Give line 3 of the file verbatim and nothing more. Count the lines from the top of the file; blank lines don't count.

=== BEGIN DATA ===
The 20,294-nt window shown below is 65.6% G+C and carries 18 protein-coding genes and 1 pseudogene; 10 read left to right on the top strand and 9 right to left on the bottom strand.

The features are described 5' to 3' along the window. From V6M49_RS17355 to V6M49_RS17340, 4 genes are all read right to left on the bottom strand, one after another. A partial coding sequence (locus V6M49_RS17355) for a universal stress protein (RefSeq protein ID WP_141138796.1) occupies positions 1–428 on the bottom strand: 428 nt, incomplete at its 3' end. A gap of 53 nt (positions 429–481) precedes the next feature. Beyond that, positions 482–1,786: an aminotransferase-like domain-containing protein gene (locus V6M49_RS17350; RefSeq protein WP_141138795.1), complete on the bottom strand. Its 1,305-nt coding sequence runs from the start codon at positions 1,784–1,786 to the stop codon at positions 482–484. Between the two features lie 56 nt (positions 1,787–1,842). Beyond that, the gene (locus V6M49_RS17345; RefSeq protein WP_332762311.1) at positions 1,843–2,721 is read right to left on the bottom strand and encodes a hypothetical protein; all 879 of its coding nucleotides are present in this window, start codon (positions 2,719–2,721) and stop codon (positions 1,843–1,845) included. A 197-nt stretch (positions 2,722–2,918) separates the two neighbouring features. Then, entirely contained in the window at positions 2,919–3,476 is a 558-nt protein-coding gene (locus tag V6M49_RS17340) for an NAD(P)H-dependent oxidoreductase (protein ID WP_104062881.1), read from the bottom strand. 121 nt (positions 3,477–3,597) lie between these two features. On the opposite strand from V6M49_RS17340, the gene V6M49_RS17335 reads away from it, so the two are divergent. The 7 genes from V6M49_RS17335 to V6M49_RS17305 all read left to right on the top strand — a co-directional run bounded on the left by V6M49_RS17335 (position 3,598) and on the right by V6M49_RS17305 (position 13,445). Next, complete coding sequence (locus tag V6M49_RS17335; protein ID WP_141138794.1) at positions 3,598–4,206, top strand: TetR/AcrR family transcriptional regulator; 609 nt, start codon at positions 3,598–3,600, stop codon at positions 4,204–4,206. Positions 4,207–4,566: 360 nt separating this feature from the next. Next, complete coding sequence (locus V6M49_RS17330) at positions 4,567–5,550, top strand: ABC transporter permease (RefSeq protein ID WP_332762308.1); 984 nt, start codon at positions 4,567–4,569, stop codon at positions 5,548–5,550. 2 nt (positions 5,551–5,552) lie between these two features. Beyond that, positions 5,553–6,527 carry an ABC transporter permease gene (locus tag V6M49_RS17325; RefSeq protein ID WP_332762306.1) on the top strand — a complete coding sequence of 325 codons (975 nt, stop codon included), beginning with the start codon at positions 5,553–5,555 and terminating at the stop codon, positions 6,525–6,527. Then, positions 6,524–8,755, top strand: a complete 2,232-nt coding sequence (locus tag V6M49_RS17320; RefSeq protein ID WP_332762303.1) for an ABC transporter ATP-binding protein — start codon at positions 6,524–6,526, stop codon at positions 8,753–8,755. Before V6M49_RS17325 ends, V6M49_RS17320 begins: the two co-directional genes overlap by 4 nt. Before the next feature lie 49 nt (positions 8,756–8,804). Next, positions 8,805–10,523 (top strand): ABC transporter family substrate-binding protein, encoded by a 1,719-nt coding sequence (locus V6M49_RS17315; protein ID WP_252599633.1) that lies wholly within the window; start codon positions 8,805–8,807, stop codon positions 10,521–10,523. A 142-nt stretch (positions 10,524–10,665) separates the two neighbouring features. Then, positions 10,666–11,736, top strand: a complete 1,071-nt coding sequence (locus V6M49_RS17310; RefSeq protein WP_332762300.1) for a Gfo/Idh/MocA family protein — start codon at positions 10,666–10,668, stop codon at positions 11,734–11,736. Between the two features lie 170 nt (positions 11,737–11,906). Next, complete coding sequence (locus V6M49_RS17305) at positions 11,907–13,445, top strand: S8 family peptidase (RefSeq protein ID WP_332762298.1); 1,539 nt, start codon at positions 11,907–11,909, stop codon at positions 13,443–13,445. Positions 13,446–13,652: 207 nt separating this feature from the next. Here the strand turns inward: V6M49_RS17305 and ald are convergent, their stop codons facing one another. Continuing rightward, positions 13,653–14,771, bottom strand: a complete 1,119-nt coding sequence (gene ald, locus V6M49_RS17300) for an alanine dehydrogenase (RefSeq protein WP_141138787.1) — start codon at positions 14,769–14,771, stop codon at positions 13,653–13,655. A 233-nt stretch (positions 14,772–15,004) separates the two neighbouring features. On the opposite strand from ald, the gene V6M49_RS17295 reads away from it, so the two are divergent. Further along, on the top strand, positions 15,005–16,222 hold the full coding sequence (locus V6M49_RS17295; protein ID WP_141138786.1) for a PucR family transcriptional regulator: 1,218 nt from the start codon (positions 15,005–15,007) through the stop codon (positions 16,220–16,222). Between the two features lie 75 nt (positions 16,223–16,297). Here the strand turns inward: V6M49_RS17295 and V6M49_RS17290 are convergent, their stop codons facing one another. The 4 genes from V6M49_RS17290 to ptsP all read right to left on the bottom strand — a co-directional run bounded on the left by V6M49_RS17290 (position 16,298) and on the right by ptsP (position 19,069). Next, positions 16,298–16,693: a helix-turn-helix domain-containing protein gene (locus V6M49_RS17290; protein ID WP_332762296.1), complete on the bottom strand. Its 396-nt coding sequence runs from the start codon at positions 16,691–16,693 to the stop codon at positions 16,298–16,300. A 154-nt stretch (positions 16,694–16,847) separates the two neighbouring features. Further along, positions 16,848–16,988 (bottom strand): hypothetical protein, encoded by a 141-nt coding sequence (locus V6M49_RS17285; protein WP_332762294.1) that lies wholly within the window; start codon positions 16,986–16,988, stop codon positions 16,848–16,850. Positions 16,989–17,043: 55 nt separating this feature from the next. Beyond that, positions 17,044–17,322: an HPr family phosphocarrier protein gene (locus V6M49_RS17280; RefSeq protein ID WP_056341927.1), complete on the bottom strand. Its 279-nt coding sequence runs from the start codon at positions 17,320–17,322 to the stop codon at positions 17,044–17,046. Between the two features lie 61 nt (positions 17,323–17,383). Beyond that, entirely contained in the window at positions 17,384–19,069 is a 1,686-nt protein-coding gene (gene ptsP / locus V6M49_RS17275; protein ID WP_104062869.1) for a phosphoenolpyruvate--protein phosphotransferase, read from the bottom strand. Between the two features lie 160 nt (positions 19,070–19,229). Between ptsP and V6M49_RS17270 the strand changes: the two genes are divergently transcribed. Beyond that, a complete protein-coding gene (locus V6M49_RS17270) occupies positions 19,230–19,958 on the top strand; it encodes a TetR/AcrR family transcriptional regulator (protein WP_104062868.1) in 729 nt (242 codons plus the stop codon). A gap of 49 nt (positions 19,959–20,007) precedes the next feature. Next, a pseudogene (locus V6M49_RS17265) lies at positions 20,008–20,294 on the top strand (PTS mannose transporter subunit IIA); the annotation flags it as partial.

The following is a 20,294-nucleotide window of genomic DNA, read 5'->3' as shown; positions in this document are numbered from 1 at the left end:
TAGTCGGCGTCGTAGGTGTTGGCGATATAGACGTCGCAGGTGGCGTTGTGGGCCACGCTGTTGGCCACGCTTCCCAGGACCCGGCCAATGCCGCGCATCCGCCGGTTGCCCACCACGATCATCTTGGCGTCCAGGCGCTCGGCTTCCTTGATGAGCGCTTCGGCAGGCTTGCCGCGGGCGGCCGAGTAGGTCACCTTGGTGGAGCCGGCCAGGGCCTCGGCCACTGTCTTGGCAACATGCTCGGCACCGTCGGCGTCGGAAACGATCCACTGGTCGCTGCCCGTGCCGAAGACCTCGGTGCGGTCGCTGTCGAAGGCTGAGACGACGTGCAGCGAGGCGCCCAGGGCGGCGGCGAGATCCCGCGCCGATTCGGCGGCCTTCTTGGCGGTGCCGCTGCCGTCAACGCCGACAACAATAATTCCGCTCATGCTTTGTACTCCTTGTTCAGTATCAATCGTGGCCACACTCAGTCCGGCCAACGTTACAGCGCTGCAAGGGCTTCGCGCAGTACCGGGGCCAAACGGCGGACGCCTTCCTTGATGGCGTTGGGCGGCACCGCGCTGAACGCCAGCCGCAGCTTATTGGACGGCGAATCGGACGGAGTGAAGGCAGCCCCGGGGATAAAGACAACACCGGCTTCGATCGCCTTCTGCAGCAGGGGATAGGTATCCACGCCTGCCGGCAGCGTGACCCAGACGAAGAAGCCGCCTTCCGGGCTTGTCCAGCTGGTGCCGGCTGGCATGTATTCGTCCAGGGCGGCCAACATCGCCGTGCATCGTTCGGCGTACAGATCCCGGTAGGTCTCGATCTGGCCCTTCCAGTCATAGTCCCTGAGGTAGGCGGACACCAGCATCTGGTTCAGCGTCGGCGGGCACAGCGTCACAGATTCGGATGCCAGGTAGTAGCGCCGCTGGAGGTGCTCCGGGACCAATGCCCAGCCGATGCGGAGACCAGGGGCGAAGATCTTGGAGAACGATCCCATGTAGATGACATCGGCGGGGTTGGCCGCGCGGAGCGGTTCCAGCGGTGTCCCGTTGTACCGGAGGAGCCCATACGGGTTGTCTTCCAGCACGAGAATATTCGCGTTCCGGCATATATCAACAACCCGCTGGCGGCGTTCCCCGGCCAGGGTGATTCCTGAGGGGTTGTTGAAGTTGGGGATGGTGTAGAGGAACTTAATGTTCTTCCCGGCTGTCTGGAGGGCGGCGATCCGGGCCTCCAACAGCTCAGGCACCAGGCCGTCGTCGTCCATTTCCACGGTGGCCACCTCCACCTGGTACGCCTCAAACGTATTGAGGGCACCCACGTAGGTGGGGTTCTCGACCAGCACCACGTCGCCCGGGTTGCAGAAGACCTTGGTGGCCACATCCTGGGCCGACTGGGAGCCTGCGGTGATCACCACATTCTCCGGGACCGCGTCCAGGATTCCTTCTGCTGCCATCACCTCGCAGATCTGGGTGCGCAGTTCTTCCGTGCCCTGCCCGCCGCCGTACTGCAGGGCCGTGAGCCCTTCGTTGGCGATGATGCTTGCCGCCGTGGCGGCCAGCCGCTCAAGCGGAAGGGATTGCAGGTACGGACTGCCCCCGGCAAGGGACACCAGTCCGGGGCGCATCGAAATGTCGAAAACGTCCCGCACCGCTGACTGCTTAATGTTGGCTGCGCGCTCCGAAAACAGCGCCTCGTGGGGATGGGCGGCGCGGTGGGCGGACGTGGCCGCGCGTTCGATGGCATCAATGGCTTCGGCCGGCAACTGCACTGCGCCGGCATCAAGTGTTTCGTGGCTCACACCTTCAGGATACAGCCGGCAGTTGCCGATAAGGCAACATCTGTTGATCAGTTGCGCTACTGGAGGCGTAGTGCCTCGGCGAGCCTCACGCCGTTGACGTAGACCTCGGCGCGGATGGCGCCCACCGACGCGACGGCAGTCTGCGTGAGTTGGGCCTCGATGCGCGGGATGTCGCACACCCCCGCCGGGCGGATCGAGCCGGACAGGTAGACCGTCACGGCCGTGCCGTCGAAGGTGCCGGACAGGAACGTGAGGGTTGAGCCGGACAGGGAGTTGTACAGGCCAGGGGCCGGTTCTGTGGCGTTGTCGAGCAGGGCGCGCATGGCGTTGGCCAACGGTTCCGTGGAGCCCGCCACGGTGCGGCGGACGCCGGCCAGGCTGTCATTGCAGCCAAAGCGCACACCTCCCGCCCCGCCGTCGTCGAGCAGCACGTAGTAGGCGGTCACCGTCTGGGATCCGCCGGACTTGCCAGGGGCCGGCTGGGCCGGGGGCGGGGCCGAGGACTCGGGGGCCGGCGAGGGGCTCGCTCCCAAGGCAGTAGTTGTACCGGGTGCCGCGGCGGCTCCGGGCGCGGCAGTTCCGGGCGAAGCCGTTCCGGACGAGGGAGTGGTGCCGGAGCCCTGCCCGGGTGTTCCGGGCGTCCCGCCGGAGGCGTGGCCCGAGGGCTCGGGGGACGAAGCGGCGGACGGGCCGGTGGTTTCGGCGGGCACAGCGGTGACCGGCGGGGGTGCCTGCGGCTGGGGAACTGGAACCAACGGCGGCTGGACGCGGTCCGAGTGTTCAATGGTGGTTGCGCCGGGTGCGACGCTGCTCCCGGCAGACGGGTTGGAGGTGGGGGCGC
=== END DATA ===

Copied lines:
The following is a 20,294-nucleotide window of genomic DNA, read 5'->3' as shown; positions in this document are numbered from 1 at the left end: